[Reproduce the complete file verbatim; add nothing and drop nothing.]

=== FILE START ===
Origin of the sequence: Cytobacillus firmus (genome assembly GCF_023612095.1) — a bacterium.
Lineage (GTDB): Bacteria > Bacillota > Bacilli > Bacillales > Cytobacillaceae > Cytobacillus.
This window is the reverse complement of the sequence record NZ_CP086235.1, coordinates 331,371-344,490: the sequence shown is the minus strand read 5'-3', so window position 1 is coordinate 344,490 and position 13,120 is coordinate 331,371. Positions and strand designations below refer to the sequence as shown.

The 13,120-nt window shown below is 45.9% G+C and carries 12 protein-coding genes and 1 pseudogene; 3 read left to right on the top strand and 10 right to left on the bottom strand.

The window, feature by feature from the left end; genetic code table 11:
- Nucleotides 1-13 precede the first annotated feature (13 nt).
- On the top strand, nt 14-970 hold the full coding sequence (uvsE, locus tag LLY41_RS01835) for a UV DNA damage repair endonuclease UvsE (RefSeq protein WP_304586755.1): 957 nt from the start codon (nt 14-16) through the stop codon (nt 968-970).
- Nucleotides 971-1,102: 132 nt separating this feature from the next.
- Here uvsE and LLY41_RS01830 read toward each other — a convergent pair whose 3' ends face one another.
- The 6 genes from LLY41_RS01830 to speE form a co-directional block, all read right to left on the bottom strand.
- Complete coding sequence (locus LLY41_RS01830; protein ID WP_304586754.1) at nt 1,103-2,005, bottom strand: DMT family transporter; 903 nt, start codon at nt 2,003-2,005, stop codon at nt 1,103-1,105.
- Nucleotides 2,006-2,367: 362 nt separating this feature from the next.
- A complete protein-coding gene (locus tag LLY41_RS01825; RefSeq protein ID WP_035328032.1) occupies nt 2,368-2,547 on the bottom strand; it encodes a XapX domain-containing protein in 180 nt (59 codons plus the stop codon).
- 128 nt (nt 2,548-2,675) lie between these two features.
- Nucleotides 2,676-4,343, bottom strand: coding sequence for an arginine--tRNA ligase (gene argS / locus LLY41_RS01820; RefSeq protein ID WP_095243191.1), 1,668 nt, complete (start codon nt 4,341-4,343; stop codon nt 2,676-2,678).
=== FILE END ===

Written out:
Origin of the sequence: Cytobacillus firmus (genome assembly GCF_023612095.1) — a bacterium.
Lineage (GTDB): Bacteria > Bacillota > Bacilli > Bacillales > Cytobacillaceae > Cytobacillus.
This window is the reverse complement of the sequence record NZ_CP086235.1, coordinates 331,371-344,490: the sequence shown is the minus strand read 5'-3', so window position 1 is coordinate 344,490 and position 13,120 is coordinate 331,371. Positions and strand designations below refer to the sequence as shown.

The 13,120-nt window shown below is 45.9% G+C and carries 12 protein-coding genes and 1 pseudogene; 3 read left to right on the top strand and 10 right to left on the bottom strand.

The window, feature by feature from the left end; genetic code table 11:
- Nucleotides 1-13 precede the first annotated feature (13 nt).
- On the top strand, nt 14-970 hold the full coding sequence (uvsE, locus tag LLY41_RS01835) for a UV DNA damage repair endonuclease UvsE (RefSeq protein WP_304586755.1): 957 nt from the start codon (nt 14-16) through the stop codon (nt 968-970).
- Nucleotides 971-1,102: 132 nt separating this feature from the next.
- Here uvsE and LLY41_RS01830 read toward each other — a convergent pair whose 3' ends face one another.
- The 6 genes from LLY41_RS01830 to speE form a co-directional block, all read right to left on the bottom strand.
- Complete coding sequence (locus LLY41_RS01830; protein ID WP_304586754.1) at nt 1,103-2,005, bottom strand: DMT family transporter; 903 nt, start codon at nt 2,003-2,005, stop codon at nt 1,103-1,105.
- Nucleotides 2,006-2,367: 362 nt separating this feature from the next.
- A complete protein-coding gene (locus tag LLY41_RS01825; RefSeq protein ID WP_035328032.1) occupies nt 2,368-2,547 on the bottom strand; it encodes a XapX domain-containing protein in 180 nt (59 codons plus the stop codon).
- 128 nt (nt 2,548-2,675) lie between these two features.
- Nucleotides 2,676-4,343, bottom strand: coding sequence for an arginine--tRNA ligase (gene argS / locus LLY41_RS01820; RefSeq protein ID WP_095243191.1), 1,668 nt, complete (start codon nt 4,341-4,343; stop codon nt 2,676-2,678).